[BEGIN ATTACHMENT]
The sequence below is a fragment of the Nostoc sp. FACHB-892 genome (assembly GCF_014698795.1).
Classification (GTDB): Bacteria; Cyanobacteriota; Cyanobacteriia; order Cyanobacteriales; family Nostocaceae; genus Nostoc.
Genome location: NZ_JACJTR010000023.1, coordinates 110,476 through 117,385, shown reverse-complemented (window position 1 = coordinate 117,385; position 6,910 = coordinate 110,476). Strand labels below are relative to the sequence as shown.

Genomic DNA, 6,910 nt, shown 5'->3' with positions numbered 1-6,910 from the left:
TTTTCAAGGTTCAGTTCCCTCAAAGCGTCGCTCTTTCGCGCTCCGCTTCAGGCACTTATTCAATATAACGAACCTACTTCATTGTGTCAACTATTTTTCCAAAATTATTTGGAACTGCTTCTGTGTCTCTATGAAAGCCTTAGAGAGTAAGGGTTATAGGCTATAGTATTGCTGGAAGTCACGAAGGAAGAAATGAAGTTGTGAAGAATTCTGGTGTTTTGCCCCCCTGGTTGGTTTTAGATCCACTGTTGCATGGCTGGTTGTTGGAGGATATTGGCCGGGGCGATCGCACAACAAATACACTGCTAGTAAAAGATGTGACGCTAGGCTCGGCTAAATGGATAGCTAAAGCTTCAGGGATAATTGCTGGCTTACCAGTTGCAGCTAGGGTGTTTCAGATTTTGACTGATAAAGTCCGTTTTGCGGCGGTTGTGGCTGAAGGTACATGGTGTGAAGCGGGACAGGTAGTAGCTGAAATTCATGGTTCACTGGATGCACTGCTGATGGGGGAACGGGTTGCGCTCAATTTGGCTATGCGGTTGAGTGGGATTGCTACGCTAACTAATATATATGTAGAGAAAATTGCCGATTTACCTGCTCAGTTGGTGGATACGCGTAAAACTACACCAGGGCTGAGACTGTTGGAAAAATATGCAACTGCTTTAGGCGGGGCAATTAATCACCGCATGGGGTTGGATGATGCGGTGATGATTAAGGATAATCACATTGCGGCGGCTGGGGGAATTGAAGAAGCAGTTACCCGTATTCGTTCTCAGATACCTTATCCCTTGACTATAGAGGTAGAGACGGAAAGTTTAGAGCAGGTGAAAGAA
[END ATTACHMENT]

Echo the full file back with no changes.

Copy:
The sequence below is a fragment of the Nostoc sp. FACHB-892 genome (assembly GCF_014698795.1).
Classification (GTDB): Bacteria; Cyanobacteriota; Cyanobacteriia; order Cyanobacteriales; family Nostocaceae; genus Nostoc.
Genome location: NZ_JACJTR010000023.1, coordinates 110,476 through 117,385, shown reverse-complemented (window position 1 = coordinate 117,385; position 6,910 = coordinate 110,476). Strand labels below are relative to the sequence as shown.

Genomic DNA, 6,910 nt, shown 5'->3' with positions numbered 1-6,910 from the left:
TTTTCAAGGTTCAGTTCCCTCAAAGCGTCGCTCTTTCGCGCTCCGCTTCAGGCACTTATTCAATATAACGAACCTACTTCATTGTGTCAACTATTTTTCCAAAATTATTTGGAACTGCTTCTGTGTCTCTATGAAAGCCTTAGAGAGTAAGGGTTATAGGCTATAGTATTGCTGGAAGTCACGAAGGAAGAAATGAAGTTGTGAAGAATTCTGGTGTTTTGCCCCCCTGGTTGGTTTTAGATCCACTGTTGCATGGCTGGTTGTTGGAGGATATTGGCCGGGGCGATCGCACAACAAATACACTGCTAGTAAAAGATGTGACGCTAGGCTCGGCTAAATGGATAGCTAAAGCTTCAGGGATAATTGCTGGCTTACCAGTTGCAGCTAGGGTGTTTCAGATTTTGACTGATAAAGTCCGTTTTGCGGCGGTTGTGGCTGAAGGTACATGGTGTGAAGCGGGACAGGTAGTAGCTGAAATTCATGGTTCACTGGATGCACTGCTGATGGGGGAACGGGTTGCGCTCAATTTGGCTATGCGGTTGAGTGGGATTGCTACGCTAACTAATATATATGTAGAGAAAATTGCCGATTTACCTGCTCAGTTGGTGGATACGCGTAAAACTACACCAGGGCTGAGACTGTTGGAAAAATATGCAACTGCTTTAGGCGGGGCAATTAATCACCGCATGGGGTTGGATGATGCGGTGATGATTAAGGATAATCACATTGCGGCGGCTGGGGGAATTGAAGAAGCAGTTACCCGTATTCGTTCTCAGATACCTTATCCCTTGACTATAGAGGTAGAGACGGAAAGTTTAGAGCAGGTGAAAGAA